If you do an internet search on “companies that failed in China” what you will get is a long list of Western companies with a range of opinions as to the reasons behind their respective failures.
Sooner or later, many articles contain one of the following sentences:
“…failed to understand the local culture”
“…failed to understand the cultural differences”
In his Global Post article Why big American businesses fail in China Benjamin Carlson provides an account of Home Depot’s apparently doomed foray into China. The article commences with some background:
America’s suburbs are full of tinkerers and home-improvement hobbyists, and Home Depot exists to serve them. With aisles upon aisles of power tools, building materials, and hardware supplies, its big-box stores are a testimony to US homeowners’ do-it-yourself ethic… On the surface, it seems like things might be similar in China. The country has a growing middle class, millions of new homeowners, and a culture of everyday ingenuity and thrift.
Wouldn’t Home Depot do perfectly there? That’s what the company thought when it bought into China in 2006. The Atlanta-based firm acquired a local firm, stocked its 12 stores with tools and materials, and waited for the money to roll in. It never did.
After six years of struggle, Home Depot shut its seven remaining stores and fired 850 workers in China.
The article then suggests how Home Depot’s misunderstandings of local culture was a major factor contributing to their venture’s demise, and provides examples that include;
Misunderstanding ‘the nature of China’s housing market. Many people buy homes for investment and speculation, not to improve.’
Misunderstanding how, ‘Chinese consumers don’t like big, boxy warehouses far away from a city center’.
Misunderstanding that ‘American notions of DIY’ are incompatible with ‘a market where labor was so cheap that most people simply hired a handyman’
Carlson’s analysis of Home Depot’s venture concludes with the following observations by Shawn Mahoney, Managing Director of the EP China Consulting Group:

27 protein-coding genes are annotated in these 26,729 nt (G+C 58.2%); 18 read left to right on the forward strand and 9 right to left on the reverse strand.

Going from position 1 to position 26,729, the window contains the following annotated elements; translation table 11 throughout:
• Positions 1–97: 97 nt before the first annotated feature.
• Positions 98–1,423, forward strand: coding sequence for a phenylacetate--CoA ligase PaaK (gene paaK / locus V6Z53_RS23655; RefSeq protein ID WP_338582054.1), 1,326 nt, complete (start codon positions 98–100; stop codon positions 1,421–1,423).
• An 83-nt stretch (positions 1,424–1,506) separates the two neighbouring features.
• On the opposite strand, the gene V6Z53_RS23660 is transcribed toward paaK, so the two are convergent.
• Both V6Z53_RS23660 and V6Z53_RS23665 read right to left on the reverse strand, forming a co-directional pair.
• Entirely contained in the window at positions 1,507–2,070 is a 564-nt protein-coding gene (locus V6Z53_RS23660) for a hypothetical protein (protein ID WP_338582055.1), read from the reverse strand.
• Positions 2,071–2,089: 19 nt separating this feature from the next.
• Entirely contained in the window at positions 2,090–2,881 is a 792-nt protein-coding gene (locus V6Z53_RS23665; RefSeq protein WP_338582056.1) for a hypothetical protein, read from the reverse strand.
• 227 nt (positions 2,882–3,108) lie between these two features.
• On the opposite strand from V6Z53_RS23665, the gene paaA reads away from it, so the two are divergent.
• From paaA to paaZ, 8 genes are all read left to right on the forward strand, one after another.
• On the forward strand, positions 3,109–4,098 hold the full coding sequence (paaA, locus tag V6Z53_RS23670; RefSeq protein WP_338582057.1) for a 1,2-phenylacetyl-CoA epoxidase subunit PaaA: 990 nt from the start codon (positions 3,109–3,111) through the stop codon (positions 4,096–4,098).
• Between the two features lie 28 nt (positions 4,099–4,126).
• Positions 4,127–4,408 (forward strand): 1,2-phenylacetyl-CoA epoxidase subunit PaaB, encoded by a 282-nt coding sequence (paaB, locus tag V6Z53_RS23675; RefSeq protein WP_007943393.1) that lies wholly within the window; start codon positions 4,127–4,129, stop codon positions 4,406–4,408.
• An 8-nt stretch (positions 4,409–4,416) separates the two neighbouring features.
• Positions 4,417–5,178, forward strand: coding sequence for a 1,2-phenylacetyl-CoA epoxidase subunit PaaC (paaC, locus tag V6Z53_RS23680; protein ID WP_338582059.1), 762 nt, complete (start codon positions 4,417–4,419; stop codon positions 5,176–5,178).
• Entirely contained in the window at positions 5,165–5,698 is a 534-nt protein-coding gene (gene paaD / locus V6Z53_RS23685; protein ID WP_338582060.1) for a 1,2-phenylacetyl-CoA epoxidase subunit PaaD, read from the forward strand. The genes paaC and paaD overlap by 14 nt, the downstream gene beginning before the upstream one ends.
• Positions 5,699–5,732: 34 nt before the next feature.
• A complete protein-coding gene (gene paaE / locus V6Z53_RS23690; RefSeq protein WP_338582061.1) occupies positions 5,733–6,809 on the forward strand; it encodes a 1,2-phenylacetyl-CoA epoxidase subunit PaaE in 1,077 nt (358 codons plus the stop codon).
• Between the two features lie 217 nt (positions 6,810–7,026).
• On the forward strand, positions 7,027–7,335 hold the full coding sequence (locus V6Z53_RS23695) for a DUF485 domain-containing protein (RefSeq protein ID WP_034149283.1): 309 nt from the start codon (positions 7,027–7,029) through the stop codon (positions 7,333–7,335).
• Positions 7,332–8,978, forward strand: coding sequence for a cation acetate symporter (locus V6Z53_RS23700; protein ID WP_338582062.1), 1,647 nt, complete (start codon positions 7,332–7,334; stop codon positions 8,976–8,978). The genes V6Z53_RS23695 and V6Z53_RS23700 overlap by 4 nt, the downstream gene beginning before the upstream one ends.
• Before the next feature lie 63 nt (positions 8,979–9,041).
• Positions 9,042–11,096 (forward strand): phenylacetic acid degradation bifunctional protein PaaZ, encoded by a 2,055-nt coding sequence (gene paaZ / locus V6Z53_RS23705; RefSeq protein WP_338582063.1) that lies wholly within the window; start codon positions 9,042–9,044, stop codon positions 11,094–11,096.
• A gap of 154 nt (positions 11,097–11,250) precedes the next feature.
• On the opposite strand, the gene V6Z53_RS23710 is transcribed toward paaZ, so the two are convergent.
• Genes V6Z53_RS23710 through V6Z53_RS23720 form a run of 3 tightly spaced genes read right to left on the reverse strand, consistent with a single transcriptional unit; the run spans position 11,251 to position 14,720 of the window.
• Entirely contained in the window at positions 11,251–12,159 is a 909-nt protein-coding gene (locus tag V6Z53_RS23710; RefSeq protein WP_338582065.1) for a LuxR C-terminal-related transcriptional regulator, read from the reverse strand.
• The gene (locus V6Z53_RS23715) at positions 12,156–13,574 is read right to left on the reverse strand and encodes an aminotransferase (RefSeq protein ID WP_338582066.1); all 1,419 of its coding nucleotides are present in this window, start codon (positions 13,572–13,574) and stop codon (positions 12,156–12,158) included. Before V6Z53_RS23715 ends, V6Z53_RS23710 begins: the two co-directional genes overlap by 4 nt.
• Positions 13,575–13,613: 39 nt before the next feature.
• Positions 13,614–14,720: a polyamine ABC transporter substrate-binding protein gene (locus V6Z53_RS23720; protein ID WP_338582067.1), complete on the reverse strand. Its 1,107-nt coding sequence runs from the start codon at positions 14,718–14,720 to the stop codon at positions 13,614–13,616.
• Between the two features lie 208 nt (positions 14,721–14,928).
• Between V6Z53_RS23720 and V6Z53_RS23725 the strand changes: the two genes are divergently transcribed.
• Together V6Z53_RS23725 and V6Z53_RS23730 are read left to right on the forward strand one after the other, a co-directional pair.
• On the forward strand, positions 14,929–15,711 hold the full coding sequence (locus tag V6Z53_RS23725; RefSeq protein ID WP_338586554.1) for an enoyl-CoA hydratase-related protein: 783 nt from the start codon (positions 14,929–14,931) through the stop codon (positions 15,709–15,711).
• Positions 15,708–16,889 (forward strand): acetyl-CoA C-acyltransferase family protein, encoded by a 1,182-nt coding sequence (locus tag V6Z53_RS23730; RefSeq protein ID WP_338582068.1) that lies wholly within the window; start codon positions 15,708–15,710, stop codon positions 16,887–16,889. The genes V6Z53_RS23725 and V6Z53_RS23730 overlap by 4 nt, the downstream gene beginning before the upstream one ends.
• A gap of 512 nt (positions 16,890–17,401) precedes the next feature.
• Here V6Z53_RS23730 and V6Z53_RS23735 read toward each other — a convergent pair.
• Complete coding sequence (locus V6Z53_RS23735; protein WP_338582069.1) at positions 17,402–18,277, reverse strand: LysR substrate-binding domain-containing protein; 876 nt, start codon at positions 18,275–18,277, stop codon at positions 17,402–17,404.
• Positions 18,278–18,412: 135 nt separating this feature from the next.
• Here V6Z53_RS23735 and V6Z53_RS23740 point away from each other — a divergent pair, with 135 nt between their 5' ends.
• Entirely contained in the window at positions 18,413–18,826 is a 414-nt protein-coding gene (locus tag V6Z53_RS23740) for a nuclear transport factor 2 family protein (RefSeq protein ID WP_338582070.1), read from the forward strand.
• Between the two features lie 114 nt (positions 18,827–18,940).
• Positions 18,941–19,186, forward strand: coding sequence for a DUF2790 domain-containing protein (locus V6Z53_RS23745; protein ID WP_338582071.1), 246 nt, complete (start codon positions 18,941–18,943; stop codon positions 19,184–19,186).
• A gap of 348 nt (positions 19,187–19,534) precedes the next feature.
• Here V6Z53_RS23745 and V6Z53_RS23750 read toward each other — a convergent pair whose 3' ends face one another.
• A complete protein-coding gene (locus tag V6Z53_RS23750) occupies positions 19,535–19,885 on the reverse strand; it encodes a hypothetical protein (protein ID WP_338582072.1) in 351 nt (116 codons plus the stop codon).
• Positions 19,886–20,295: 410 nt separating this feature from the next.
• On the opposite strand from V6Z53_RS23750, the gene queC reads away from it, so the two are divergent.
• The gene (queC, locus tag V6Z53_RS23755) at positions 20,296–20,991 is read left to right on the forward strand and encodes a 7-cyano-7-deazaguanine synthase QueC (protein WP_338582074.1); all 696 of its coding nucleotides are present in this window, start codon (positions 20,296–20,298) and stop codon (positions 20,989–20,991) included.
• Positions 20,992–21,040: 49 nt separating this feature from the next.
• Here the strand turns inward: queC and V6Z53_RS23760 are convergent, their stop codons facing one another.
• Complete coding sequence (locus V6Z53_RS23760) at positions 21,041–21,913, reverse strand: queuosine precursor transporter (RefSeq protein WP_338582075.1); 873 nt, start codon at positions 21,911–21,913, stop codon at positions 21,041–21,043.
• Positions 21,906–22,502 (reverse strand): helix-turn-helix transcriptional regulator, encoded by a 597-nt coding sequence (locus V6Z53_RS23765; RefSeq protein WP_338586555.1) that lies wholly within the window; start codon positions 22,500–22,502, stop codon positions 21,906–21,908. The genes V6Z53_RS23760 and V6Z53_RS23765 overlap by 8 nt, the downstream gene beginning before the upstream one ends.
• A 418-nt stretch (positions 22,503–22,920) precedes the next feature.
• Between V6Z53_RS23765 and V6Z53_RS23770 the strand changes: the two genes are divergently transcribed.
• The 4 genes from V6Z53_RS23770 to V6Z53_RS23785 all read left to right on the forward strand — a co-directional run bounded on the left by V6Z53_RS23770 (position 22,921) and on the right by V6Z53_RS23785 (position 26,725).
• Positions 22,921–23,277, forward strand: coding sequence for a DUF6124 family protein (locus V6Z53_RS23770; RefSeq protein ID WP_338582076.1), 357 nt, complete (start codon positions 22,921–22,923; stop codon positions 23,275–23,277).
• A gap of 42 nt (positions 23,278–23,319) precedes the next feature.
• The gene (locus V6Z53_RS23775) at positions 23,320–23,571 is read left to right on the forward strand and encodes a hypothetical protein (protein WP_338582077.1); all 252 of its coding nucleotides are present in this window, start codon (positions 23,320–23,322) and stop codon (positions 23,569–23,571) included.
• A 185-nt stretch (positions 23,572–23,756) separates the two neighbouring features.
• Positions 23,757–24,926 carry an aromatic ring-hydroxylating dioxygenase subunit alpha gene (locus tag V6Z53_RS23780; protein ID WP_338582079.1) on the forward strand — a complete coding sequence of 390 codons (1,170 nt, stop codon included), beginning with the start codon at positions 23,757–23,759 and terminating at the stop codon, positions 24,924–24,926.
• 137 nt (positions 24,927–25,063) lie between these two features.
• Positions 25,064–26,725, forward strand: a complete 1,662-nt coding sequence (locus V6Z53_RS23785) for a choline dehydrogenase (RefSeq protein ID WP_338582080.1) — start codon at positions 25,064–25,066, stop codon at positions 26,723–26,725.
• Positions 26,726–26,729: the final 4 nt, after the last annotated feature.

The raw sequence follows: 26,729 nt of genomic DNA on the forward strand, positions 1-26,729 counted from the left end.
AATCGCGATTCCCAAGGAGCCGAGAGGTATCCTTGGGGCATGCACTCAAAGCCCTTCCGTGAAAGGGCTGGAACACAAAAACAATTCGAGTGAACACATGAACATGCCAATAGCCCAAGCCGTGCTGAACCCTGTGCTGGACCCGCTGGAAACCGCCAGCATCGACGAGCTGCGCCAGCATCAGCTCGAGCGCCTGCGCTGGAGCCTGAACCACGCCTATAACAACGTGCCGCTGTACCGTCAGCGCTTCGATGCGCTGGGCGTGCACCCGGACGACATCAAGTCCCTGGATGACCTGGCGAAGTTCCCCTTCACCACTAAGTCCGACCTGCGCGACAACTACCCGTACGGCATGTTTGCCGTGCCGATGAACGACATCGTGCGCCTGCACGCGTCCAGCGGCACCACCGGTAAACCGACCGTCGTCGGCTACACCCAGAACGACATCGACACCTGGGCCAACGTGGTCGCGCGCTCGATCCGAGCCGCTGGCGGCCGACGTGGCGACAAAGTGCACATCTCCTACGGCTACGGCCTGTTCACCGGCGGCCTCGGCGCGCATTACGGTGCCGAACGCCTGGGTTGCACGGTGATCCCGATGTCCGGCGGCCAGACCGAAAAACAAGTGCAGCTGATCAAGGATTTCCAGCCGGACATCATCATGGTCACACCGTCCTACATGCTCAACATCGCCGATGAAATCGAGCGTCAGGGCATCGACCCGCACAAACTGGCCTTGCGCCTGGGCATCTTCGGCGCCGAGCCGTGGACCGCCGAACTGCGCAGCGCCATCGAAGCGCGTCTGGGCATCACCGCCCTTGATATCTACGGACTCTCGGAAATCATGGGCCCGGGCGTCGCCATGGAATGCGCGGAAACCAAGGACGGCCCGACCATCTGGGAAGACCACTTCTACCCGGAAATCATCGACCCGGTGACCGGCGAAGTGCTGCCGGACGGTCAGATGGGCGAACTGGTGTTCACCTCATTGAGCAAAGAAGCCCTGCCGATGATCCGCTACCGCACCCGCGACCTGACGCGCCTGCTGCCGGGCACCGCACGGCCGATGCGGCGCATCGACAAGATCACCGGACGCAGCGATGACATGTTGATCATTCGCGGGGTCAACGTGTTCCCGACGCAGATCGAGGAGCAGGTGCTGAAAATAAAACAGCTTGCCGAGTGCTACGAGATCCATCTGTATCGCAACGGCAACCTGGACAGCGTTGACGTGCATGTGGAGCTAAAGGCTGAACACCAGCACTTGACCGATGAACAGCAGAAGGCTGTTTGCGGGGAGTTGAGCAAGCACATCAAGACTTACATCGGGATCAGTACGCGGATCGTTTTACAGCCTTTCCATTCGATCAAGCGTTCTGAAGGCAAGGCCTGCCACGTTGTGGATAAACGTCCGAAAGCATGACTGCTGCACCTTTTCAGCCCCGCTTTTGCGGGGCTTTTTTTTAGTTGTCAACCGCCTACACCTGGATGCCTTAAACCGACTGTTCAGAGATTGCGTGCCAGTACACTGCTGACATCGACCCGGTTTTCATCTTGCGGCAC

Home Depot, Barbie, Best Buy — they came and tried to sell the American vision, thinking people wanted to buy that… That’s not what Chinese want to buy
The article then continues, analysing in much the same way, the similar poor results that Google, Mattel and eBay obtained from their forays into China.
For various reasons, it could be said that the would-be-customers of these companies just didn’t seem that into these brands or what they had to offer.
But the reasons why many companies fail in foreign markets runs deeper than a failure to understand the culture or cultural differences – the problem is often a failure to connect at any cultural level at all with the intended market.
The concept of culture that I prefer to use is quite broad;
culture is what people do every day.
The ability to connect with what Americans do every day has been key to the success of Home Depot, Google, Mattel and eBay in the U.S. But conversely, their inability to connect with what Chinese people do every day appears to be the main reason for their respective failures in China.
It’s also important for businesses seeking to do business in China to know that it is a large country with many regional differences. As a senior executive recently remarked to me, it is a “mistake” to view “China as a single , homogeneous market”.
If you want success in a foreign market, anywhere, you need to connect with people on a cultural level, in a manner that fits with their everyday lives. My business, League Cultural Diplomacy, can help you achieve this through corporate cultural diplomacy.
So how about you? Have you been involved in a project that either succeeded in connecting at a cultural level or failed dismally? I’d love to hear about it and exchange experiences!
And how exactly does a business know if it’s not connecting at a cultural level and how does it connect to its target market through culture? That’s what where words fail is all about – so stay tuned for more.
Coming up soon
Cultural immersion trumps theoretical knowledge
The value proposition of corporate cultural diplomacy
Endnotes and sources are listed on the next page.